The full list of projects contains the entire database hosted on this portal, across the available directories. The projects and activities (across all directories/catalogs) are also available by country of origin, by geographical region, or by directory.
In September 1997, the CCGS Des Groseillers was frozen into the permanent ice-pack and started a year-long science program drifting across the southern Canada Basin. This program provided a unique opportunity to carry out a "vertical" food-chain study in a seasonal context to learn how the physical and biological systems couple to produce contaminant entry into the food web (Figure 1). "Vertical" components included the water and ice, particles, algae, zooplankton (sorted by trophic level), fish and seal.. The interpretation of contaminant data collected during SHEBA will provide information about the relationship between seasonal ice formation and melt, seasonal atmospheric transport and water column organochlorine concentrations in the Canada Basin. In addition our contaminant sampling program was integrated within a larger science plan where other SHEBA researchers studied the physical and biological properties of the water column. This means that contaminant distributions can be interpreted and modeled within the full context of physical, chemical and biological processes, and of atmospheric and oceanic transport mechanisms.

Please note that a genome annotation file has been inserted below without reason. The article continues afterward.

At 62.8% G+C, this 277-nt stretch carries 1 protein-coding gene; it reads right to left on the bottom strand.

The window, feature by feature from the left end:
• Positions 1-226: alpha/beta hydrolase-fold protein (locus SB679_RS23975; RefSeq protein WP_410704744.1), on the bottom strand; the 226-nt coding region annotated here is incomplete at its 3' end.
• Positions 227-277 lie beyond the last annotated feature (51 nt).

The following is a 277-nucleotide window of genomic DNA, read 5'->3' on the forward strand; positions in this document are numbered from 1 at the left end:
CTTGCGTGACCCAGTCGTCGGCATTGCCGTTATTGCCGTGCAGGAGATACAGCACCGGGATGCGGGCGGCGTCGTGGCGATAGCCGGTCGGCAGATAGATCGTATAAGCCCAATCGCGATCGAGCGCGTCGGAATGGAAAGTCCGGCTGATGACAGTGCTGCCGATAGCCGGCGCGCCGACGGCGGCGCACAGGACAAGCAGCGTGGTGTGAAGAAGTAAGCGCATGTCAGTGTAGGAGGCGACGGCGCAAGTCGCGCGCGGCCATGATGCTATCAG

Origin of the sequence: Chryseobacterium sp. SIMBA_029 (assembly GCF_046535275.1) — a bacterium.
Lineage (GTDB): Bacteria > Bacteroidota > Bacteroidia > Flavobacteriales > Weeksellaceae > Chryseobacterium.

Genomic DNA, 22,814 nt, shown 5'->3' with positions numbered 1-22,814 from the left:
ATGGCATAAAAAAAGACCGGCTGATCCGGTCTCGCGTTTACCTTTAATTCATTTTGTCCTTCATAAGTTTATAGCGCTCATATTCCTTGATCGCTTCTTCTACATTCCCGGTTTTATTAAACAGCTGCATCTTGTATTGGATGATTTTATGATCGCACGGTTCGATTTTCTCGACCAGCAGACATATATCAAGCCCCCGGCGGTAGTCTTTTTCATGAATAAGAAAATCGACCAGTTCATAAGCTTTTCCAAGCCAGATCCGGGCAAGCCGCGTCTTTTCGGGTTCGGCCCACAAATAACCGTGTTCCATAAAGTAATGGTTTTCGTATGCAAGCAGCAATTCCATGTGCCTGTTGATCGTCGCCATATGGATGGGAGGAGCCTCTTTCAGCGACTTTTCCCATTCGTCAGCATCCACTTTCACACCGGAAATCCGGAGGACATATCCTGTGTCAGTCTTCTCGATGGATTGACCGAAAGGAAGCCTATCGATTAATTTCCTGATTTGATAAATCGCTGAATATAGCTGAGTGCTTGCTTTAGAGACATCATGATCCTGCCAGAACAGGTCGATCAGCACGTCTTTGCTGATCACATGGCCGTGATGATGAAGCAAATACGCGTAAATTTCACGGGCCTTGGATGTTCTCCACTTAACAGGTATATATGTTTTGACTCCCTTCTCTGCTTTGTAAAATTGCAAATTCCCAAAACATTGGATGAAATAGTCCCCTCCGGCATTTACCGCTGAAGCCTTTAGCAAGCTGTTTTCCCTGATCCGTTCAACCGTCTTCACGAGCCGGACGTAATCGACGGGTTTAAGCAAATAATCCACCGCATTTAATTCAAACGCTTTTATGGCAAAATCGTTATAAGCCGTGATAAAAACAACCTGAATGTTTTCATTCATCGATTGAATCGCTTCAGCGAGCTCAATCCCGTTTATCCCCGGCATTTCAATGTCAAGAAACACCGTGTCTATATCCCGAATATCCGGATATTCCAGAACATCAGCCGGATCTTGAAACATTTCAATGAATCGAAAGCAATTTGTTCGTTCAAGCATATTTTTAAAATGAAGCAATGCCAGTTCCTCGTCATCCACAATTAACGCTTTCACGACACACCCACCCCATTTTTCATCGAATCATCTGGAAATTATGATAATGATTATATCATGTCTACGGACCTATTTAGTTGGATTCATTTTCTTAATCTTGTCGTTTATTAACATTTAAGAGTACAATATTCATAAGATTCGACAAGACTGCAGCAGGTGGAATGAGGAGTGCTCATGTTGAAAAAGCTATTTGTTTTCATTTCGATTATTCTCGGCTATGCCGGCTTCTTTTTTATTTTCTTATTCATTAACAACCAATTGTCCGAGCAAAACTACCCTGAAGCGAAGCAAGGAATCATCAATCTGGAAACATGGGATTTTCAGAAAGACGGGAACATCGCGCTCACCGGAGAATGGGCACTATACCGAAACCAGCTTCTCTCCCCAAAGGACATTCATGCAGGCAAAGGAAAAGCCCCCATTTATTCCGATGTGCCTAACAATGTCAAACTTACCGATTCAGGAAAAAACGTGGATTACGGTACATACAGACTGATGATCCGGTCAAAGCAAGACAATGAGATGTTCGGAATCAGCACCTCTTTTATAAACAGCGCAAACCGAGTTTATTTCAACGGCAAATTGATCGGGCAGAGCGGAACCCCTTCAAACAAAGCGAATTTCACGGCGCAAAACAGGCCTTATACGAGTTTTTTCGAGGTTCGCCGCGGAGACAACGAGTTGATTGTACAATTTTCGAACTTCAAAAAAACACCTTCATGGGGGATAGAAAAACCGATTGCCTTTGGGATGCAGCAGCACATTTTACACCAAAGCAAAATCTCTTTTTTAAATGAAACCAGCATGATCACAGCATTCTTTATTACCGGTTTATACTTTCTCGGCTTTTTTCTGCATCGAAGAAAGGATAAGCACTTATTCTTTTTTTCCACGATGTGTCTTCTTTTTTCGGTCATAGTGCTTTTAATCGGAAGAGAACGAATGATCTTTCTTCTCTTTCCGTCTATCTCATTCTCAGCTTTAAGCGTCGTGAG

The scientific objectives of this project is to add information that helps elucidate the role of the Arctic Mediterranean Seas (Arctic Ocean and Nordic Seas) in the climatic system of the Northern Europe. More specifically it has the following aims: - To assess the heat and carbon dioxide fluxes over the air-sea interface in the Barents Sea and elucidate the effect this has on the formation of Arctic Ocean intermediate waters and associated carbon fluxes. - To assess the temporal variability of the fresh water distribution in the Arctic Ocean, both river runoff and sea ice melt, and the affect this has on the outflow of fresh water to the regions of open ocean deep water formation (the Greenland, Iceland and Labrador Seas). - To assess the mixing of upper and intermediate waters along the East Greenland Current that gives the properties of the overflow into the North Atlantic Ocean and thus add to the driving of the thermohaline circulation. This also contributes to the sequestering of anthropogenic carbon dioxide.